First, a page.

The head of an international fitness empire says he is donating $125,000 to Labour and the Greens because he is fed up with National's inaction on climate change.
Les Mills International chief executive Phillip Mills, a former New Zealand Entrepreneur of the Year, has given donations totalling $64,999 to the Labour Party and $60,000 to the Green Party, which were declared by the two parties yesterday.
Mr Mills, son of Les Mills and a former New Zealand athlete, said he had been personally lobbying Prime Minister John Key and his Government for five years to make a meaningful response to the threats posed by a warming atmosphere.
He said he had been politically neutral until now, but Government's response to the latest United Nations warnings on climate change had prompted him to take a side.
"I've been trying impartially to deal with National. I've met with John Key around this a number of times ...
and really I held the hope that I and groups that I've been involved with would be able to get National to see sense."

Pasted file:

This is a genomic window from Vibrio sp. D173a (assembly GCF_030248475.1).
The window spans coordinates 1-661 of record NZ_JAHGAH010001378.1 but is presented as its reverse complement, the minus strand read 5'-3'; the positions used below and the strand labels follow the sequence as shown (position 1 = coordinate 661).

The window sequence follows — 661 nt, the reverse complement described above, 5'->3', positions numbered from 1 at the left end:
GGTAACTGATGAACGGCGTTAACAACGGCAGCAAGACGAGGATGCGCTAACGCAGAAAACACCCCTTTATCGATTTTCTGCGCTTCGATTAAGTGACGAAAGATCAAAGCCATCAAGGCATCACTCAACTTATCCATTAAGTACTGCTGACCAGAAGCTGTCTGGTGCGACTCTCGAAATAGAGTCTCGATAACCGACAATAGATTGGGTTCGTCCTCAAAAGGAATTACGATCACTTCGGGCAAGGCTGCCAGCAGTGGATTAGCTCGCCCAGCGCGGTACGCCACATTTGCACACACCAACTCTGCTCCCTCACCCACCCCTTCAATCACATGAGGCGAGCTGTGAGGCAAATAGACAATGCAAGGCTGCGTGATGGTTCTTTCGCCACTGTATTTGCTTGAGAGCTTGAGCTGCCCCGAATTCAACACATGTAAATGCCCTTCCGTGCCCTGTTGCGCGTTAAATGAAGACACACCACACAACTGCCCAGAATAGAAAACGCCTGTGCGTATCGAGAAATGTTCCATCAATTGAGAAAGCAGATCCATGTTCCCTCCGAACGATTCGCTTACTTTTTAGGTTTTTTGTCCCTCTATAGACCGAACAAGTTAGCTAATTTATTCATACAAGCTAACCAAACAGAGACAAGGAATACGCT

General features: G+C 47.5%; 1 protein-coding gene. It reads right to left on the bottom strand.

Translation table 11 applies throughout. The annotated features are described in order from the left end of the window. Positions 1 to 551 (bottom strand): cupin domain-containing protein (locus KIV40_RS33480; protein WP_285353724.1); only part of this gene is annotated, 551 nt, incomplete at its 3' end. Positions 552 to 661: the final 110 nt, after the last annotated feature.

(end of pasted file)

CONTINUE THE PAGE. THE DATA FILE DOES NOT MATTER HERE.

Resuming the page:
The Intergovernmental Panel on Climate Change (IPCC) reported earlier this month that New Zealand was unprepared for between 2C and 4C of warming this century. Climate Change Minister Tim Groser said New Zealand was doing its fair share to reduce emissions and that the onus was on local councils to respond to the effects of climate change such as sea level rise.
Mr Mills said: "For me that was the end. I thought 'I've got to stand up and be counted now'.
"I think that it is morally reprehensible for any country to shirk its responsibilities in this area.
"Furthermore I think it makes no economic sense as we know green industry will be one of the biggest growth opportunities of our time."
He would not rule out further donations but said that the money he gave to Labour and Greens was a considerable amount and "a sacrifice".
He hoped that his contribution would motivate other business people to donate to parties which had hard-hitting policies on climate change.
Mr Mills founded the lobby groups 100% Plan and Pure Advantage, which promoted green growth.
He was critical of Economic Development Minister Steven Joyce's hesitation to expand green development because of the risks it could pose to business, saying it "shows the serious gaps in National's long-term economic strategy".
Mr Mills said that unlike his father, he did not have any political ambitions.
Les Mills was Mayor of Auckland between 1990 and 1998.
"I will never be in politics, having seen my dad go through it. It's not a field that I envy."